“I had such an odd childhood,” says De Mornay shaking her head. “But it seemed normal. I guess as a child you just have a grim acceptance of what’s going on in your life. Not that my childhood was a grim horror story, but it was an insecure life. We didn’t have roots anywhere and we were living in countries that didn’t speak our language.”
De Mornay pauses and gives a rueful laugh. “Yeah, Julie,” she says. “What a woman. Unfortunately, she died (when De Mornay was 23). I was devastated.”
Indeed, it had been her mother who suggested De Mornay consider acting as a career. After spending several months studying at Lee Strasberg’s legendary Actors Studio in Hollywood, and a brief stint working as an apprentice at Francis Coppola’s Zoetrope Studios, De Mornay landed the role in “Risky Business.”
Today, De Mornay, who has been romantically linked in the past with Harry Dean Stanton and Tom Cruise, owns a house in the Hollywood Hills and spends much of her time between films working with Cohen on his music. As for her marriage to Wagner, she declines to discuss it, except to say that the 10-month stretch “was a long marriage.”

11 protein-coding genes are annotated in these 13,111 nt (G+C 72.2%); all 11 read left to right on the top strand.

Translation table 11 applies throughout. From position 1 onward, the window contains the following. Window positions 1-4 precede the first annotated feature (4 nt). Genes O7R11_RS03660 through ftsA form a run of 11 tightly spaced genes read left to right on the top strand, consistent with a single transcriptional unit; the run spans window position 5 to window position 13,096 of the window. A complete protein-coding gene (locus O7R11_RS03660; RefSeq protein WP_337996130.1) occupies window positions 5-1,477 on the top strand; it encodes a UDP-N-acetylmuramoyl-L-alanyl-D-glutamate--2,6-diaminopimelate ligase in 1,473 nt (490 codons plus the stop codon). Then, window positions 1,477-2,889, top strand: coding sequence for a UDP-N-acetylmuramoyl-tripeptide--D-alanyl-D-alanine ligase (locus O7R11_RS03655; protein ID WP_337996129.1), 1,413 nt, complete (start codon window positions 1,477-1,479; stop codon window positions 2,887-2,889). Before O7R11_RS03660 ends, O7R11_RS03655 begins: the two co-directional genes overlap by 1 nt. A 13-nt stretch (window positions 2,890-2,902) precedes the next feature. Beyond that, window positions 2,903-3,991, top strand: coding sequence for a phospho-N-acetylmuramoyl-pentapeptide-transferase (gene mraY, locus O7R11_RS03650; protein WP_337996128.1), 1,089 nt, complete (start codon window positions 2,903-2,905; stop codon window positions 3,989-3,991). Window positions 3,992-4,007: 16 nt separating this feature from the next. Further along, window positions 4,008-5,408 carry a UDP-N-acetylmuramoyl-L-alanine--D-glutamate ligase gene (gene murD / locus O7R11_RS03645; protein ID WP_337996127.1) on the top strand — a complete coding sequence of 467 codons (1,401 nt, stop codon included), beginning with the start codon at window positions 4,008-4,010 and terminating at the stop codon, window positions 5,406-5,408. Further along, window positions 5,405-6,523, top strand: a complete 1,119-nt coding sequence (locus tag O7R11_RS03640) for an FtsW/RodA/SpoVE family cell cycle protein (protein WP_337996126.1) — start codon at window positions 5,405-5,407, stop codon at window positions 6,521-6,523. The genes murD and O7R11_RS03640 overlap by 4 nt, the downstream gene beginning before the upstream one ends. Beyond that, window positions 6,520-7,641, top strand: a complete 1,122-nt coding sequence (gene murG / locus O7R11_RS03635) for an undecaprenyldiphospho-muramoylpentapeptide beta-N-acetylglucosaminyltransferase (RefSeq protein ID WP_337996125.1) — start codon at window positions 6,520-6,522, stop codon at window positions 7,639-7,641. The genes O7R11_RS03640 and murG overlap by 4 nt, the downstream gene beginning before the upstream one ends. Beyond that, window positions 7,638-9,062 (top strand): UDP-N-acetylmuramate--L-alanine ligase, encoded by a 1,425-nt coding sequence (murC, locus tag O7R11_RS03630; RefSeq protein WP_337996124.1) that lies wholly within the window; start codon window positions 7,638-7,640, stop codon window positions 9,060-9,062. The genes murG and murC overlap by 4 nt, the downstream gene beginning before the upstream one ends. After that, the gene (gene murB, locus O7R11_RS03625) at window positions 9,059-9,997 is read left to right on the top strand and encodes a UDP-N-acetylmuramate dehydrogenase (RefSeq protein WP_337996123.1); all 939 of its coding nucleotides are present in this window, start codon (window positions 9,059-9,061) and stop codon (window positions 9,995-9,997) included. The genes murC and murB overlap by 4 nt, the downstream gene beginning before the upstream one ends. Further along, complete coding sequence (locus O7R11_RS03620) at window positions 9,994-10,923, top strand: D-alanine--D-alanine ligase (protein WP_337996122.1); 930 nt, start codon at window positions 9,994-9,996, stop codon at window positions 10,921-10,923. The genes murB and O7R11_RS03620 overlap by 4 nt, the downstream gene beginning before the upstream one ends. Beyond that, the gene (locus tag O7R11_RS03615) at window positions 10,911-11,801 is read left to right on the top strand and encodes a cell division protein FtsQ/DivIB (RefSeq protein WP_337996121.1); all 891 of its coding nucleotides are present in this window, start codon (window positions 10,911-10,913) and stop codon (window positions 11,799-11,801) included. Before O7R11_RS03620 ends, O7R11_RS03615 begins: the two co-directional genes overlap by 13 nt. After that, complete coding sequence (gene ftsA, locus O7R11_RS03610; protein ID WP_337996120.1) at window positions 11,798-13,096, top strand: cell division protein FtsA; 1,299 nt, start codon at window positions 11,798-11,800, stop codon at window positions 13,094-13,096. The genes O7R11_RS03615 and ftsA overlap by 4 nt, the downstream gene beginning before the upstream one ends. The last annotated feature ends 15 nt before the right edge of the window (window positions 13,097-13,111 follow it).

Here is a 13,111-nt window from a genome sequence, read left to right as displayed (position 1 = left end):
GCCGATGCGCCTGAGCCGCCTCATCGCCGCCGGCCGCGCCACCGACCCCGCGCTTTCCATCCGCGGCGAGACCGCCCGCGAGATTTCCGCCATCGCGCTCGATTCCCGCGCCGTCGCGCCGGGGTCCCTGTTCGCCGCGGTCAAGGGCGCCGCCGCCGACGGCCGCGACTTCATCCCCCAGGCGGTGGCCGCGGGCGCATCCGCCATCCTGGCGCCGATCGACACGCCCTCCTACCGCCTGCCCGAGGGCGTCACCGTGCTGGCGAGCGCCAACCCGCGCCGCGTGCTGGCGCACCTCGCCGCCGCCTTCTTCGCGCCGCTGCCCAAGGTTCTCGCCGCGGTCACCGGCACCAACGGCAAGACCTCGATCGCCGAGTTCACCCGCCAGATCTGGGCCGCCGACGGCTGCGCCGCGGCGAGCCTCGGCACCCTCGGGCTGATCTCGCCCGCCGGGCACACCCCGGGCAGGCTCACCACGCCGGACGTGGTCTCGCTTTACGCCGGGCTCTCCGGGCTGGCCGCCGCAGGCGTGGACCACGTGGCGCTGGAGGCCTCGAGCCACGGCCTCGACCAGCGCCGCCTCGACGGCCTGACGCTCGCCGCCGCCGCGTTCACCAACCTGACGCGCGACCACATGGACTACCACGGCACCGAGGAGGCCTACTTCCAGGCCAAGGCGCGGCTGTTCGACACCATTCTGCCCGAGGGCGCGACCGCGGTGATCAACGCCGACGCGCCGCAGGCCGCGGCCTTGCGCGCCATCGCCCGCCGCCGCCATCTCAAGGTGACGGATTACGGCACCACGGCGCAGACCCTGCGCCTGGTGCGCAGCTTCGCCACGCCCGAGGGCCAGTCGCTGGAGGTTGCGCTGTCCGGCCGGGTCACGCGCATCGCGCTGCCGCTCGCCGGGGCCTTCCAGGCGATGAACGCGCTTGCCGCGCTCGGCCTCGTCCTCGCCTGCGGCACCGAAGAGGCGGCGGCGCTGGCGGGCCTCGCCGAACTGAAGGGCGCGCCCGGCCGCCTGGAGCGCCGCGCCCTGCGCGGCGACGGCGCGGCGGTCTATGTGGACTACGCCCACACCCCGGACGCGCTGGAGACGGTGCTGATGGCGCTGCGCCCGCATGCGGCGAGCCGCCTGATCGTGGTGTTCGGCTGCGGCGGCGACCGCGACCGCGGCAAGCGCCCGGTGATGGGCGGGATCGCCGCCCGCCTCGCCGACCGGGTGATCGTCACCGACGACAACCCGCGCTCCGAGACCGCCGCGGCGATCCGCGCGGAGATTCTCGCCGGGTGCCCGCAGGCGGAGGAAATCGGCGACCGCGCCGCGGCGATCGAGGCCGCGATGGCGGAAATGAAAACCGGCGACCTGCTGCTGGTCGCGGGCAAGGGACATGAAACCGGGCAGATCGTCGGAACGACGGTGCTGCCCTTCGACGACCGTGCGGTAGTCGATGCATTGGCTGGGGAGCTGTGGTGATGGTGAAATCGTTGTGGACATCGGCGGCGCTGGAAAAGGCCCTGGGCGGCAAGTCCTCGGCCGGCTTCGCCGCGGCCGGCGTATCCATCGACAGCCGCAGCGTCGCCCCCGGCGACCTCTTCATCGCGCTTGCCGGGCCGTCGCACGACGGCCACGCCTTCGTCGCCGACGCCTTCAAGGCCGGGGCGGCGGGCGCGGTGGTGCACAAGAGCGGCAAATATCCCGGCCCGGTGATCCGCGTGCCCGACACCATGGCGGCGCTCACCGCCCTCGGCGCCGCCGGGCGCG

“To tell you the truth, marriage didn’t look that good to me for a long time,” she says. “It’s a beautiful ritual, but you have to really examine what it means. Like what does ‘death do us part’ mean and why are they even bringing death into the equation? Does it mean I will be at the person’s death? And who do I want at my own death?”
De Mornay talks for a minute about her mother’s passing. “Yeah, I can fall into the vat of self-pity over that and many other things, but I prefer not to.”
She falls silent for a minute and then rouses herself with a shake of her hair. “But the good news is that you can overcome that feeling of being an orphan and gain a self-confidence or an awareness that people who still have their parents don’t have. I chose to gravitate toward those ideas that bring the most positive direction for the rest of my life. Does that make any sense?”